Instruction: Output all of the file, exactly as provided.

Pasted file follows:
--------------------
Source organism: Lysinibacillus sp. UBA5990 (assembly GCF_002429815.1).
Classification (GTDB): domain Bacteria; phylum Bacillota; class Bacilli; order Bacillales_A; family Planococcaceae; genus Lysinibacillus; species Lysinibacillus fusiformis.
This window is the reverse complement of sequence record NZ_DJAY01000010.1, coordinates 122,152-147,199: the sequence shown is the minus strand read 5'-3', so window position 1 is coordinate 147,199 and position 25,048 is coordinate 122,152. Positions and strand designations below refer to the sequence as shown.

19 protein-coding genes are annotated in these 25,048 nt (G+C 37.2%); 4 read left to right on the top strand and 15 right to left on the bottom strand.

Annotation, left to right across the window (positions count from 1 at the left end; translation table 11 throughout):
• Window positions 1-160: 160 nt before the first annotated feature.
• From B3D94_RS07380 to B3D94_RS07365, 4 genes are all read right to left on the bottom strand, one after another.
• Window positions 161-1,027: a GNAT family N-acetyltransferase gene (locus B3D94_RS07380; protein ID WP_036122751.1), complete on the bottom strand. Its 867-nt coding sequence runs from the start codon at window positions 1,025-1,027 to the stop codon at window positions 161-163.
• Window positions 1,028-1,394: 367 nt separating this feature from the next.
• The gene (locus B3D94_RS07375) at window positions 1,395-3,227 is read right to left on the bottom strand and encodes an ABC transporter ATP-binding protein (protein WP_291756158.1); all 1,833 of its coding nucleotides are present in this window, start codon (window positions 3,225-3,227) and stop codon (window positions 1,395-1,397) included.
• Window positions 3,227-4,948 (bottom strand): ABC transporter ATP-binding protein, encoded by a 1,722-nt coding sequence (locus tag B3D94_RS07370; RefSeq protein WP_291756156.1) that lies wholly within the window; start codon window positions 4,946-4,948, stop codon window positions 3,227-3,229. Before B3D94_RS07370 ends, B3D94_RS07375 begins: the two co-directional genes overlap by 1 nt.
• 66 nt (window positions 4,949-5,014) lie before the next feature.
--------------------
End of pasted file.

Source organism: Lysinibacillus sp. UBA5990 (assembly GCF_002429815.1).
Classification (GTDB): domain Bacteria; phylum Bacillota; class Bacilli; order Bacillales_A; family Planococcaceae; genus Lysinibacillus; species Lysinibacillus fusiformis.
This window is the reverse complement of sequence record NZ_DJAY01000010.1, coordinates 122,152-147,199: the sequence shown is the minus strand read 5'-3', so window position 1 is coordinate 147,199 and position 25,048 is coordinate 122,152. Positions and strand designations below refer to the sequence as shown.

19 protein-coding genes are annotated in these 25,048 nt (G+C 37.2%); 4 read left to right on the top strand and 15 right to left on the bottom strand.

Annotation, left to right across the window (positions count from 1 at the left end; translation table 11 throughout):
• Window positions 1-160: 160 nt before the first annotated feature.
• From B3D94_RS07380 to B3D94_RS07365, 4 genes are all read right to left on the bottom strand, one after another.
• Window positions 161-1,027: a GNAT family N-acetyltransferase gene (locus B3D94_RS07380; protein ID WP_036122751.1), complete on the bottom strand. Its 867-nt coding sequence runs from the start codon at window positions 1,025-1,027 to the stop codon at window positions 161-163.
• Window positions 1,028-1,394: 367 nt separating this feature from the next.
• The gene (locus B3D94_RS07375) at window positions 1,395-3,227 is read right to left on the bottom strand and encodes an ABC transporter ATP-binding protein (protein WP_291756158.1); all 1,833 of its coding nucleotides are present in this window, start codon (window positions 3,225-3,227) and stop codon (window positions 1,395-1,397) included.
• Window positions 3,227-4,948 (bottom strand): ABC transporter ATP-binding protein, encoded by a 1,722-nt coding sequence (locus tag B3D94_RS07370; RefSeq protein WP_291756156.1) that lies wholly within the window; start codon window positions 4,946-4,948, stop codon window positions 3,227-3,229. Before B3D94_RS07370 ends, B3D94_RS07375 begins: the two co-directional genes overlap by 1 nt.
• 66 nt (window positions 4,949-5,014) lie before the next feature.